To educate the people to enjoy original swing creations, we must feed them something they know of, can understand and enjoy because the melody is familiar.

The present day swing artist is a pioneer, creating something that in the future will become the popular expression of the day. So the next time you hear swing, just figure to yourself that you are in on the birth of something your grandchildren will some day take for granted in the same manner as you take opera today, and you will feel as I always do - awed.

Look Magazine, September 27, 1938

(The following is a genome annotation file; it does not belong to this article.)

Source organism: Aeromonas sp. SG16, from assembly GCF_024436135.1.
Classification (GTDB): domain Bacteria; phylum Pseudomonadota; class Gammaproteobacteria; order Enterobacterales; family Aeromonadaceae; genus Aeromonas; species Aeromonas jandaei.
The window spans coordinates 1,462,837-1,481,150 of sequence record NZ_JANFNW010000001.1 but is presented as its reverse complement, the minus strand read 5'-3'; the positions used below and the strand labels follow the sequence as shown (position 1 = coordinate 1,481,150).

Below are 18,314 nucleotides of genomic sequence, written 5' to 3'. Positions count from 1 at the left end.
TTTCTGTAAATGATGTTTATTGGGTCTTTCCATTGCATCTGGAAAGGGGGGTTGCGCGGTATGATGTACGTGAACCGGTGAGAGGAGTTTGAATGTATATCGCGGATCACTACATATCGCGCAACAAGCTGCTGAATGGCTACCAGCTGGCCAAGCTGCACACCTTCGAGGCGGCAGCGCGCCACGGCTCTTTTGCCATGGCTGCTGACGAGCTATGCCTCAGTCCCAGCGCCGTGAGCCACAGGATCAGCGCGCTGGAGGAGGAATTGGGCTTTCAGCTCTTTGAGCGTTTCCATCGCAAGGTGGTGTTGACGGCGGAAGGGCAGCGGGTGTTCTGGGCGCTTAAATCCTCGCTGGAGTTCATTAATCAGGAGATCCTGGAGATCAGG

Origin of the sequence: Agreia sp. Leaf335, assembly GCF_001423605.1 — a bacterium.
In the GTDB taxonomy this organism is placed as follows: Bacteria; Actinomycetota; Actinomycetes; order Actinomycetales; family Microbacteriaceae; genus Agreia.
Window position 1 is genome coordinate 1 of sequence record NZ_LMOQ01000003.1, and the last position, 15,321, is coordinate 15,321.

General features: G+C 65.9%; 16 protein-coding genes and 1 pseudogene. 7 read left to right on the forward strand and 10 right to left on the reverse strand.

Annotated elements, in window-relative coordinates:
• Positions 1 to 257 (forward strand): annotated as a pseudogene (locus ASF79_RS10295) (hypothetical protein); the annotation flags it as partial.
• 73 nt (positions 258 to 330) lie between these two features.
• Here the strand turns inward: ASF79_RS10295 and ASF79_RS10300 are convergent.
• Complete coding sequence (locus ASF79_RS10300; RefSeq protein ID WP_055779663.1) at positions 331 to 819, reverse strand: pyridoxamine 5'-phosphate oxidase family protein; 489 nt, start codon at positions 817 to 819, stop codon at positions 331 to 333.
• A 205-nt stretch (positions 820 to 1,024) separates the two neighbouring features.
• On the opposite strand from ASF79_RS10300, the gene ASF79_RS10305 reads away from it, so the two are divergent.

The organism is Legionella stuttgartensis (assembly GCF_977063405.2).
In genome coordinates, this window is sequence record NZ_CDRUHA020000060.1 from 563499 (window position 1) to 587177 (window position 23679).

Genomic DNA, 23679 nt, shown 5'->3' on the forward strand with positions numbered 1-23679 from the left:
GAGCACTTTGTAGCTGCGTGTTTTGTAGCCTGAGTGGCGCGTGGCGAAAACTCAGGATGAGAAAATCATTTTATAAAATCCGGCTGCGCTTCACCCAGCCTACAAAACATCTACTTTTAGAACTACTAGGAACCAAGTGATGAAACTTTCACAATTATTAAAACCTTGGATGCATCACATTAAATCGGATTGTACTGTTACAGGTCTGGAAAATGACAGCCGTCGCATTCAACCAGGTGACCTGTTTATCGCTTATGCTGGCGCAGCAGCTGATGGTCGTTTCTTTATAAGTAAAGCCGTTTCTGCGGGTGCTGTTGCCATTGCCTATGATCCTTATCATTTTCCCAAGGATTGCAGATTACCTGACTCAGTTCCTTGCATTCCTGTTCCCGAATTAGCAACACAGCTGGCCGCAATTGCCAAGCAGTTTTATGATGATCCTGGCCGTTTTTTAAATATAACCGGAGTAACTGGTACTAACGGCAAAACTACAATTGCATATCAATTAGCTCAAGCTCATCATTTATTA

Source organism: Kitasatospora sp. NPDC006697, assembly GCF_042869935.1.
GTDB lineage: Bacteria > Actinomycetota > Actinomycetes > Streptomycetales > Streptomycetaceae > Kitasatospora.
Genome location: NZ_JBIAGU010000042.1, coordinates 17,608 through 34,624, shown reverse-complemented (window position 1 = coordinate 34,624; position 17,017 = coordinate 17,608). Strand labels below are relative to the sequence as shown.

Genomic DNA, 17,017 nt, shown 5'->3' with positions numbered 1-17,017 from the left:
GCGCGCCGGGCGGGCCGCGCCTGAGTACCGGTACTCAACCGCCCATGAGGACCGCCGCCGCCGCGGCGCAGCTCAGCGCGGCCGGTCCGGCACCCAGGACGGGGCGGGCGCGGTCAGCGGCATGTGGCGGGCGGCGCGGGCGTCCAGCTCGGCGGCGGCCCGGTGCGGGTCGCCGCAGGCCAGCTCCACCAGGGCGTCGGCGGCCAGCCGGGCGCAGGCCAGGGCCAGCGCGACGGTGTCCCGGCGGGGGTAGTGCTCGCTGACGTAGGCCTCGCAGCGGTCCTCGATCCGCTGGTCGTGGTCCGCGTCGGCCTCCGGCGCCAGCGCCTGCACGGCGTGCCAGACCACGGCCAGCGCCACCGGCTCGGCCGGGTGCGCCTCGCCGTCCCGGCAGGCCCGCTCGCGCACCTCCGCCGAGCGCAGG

Caprice XXIV - Adapted from Paganini's Caprice No. 24 in A minor

Monday, July 11, 2011

Look Magazine: Swing Issue, September 27, 1938

I've gone on a bit of a magazine collecting spree lately, and here is one of the spoils - the Swing Issue of Look Magazine from 1938. I'll be posting some of the goodies in the days to come - you can learn some new jive-talk and dance moves!

The cuties on the cover are Rita Rio and Bill Furrow. Rita Rio was the bandleader for an all-girl swing band, and went on to have an acting career under the name Dona Drake (Rita Rio is also a stage name, her real name is Eunice Westmoreland!).

Here are a couple of clips of Rita performing - Enjoy!

Rita Rio & Her Orchestra - Feed the Kitty

Rita Rio - My Margarita